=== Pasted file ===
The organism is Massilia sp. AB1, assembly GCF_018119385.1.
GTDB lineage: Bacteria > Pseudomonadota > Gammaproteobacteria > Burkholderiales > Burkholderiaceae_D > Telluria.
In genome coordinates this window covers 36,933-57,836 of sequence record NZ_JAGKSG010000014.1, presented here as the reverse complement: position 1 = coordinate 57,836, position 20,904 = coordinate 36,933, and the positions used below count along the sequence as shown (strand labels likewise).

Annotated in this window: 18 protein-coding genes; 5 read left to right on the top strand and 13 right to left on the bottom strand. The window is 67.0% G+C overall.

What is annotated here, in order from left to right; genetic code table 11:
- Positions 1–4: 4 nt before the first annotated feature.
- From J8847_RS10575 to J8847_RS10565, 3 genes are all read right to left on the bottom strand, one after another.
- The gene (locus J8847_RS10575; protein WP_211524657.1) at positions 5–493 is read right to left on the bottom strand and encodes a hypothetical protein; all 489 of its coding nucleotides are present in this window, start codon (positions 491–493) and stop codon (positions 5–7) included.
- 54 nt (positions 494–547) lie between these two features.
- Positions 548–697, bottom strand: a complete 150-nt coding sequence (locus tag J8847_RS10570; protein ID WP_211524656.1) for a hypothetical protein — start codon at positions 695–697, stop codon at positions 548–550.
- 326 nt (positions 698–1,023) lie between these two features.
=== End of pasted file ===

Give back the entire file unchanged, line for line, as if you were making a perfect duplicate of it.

The organism is Massilia sp. AB1, assembly GCF_018119385.1.
GTDB lineage: Bacteria > Pseudomonadota > Gammaproteobacteria > Burkholderiales > Burkholderiaceae_D > Telluria.
In genome coordinates this window covers 36,933-57,836 of sequence record NZ_JAGKSG010000014.1, presented here as the reverse complement: position 1 = coordinate 57,836, position 20,904 = coordinate 36,933, and the positions used below count along the sequence as shown (strand labels likewise).

Annotated in this window: 18 protein-coding genes; 5 read left to right on the top strand and 13 right to left on the bottom strand. The window is 67.0% G+C overall.

What is annotated here, in order from left to right; genetic code table 11:
- Positions 1–4: 4 nt before the first annotated feature.
- From J8847_RS10575 to J8847_RS10565, 3 genes are all read right to left on the bottom strand, one after another.
- The gene (locus J8847_RS10575; protein WP_211524657.1) at positions 5–493 is read right to left on the bottom strand and encodes a hypothetical protein; all 489 of its coding nucleotides are present in this window, start codon (positions 491–493) and stop codon (positions 5–7) included.
- 54 nt (positions 494–547) lie between these two features.
- Positions 548–697, bottom strand: a complete 150-nt coding sequence (locus tag J8847_RS10570; protein ID WP_211524656.1) for a hypothetical protein — start codon at positions 695–697, stop codon at positions 548–550.
- 326 nt (positions 698–1,023) lie between these two features.